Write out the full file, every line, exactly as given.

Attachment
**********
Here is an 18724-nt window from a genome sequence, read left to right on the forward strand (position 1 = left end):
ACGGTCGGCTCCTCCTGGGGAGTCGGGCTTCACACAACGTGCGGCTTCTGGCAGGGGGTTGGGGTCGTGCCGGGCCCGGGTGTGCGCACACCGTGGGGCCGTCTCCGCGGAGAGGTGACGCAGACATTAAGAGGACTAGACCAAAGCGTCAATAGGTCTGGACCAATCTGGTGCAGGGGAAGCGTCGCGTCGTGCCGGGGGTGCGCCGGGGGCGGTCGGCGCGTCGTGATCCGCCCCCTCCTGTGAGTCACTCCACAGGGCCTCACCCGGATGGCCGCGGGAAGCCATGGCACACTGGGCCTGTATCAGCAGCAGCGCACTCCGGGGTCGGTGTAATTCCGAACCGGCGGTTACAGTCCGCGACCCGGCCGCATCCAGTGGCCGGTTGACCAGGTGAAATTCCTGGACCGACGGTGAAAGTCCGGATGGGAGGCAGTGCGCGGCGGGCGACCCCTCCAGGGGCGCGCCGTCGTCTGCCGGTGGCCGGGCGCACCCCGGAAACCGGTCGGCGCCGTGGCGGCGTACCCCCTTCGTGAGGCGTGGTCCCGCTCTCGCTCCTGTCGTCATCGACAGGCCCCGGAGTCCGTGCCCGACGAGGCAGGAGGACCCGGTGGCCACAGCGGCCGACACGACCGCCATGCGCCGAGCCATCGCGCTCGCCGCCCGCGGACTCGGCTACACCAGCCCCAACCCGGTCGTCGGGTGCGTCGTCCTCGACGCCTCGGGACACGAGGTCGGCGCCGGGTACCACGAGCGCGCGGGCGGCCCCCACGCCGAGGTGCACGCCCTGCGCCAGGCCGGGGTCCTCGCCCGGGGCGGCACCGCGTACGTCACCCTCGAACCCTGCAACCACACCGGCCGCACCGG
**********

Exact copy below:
Here is an 18724-nt window from a genome sequence, read left to right on the forward strand (position 1 = left end):
ACGGTCGGCTCCTCCTGGGGAGTCGGGCTTCACACAACGTGCGGCTTCTGGCAGGGGGTTGGGGTCGTGCCGGGCCCGGGTGTGCGCACACCGTGGGGCCGTCTCCGCGGAGAGGTGACGCAGACATTAAGAGGACTAGACCAAAGCGTCAATAGGTCTGGACCAATCTGGTGCAGGGGAAGCGTCGCGTCGTGCCGGGGGTGCGCCGGGGGCGGTCGGCGCGTCGTGATCCGCCCCCTCCTGTGAGTCACTCCACAGGGCCTCACCCGGATGGCCGCGGGAAGCCATGGCACACTGGGCCTGTATCAGCAGCAGCGCACTCCGGGGTCGGTGTAATTCCGAACCGGCGGTTACAGTCCGCGACCCGGCCGCATCCAGTGGCCGGTTGACCAGGTGAAATTCCTGGACCGACGGTGAAAGTCCGGATGGGAGGCAGTGCGCGGCGGGCGACCCCTCCAGGGGCGCGCCGTCGTCTGCCGGTGGCCGGGCGCACCCCGGAAACCGGTCGGCGCCGTGGCGGCGTACCCCCTTCGTGAGGCGTGGTCCCGCTCTCGCTCCTGTCGTCATCGACAGGCCCCGGAGTCCGTGCCCGACGAGGCAGGAGGACCCGGTGGCCACAGCGGCCGACACGACCGCCATGCGCCGAGCCATCGCGCTCGCCGCCCGCGGACTCGGCTACACCAGCCCCAACCCGGTCGTCGGGTGCGTCGTCCTCGACGCCTCGGGACACGAGGTCGGCGCCGGGTACCACGAGCGCGCGGGCGGCCCCCACGCCGAGGTGCACGCCCTGCGCCAGGCCGGGGTCCTCGCCCGGGGCGGCACCGCGTACGTCACCCTCGAACCCTGCAACCACACCGGCCGCACCGG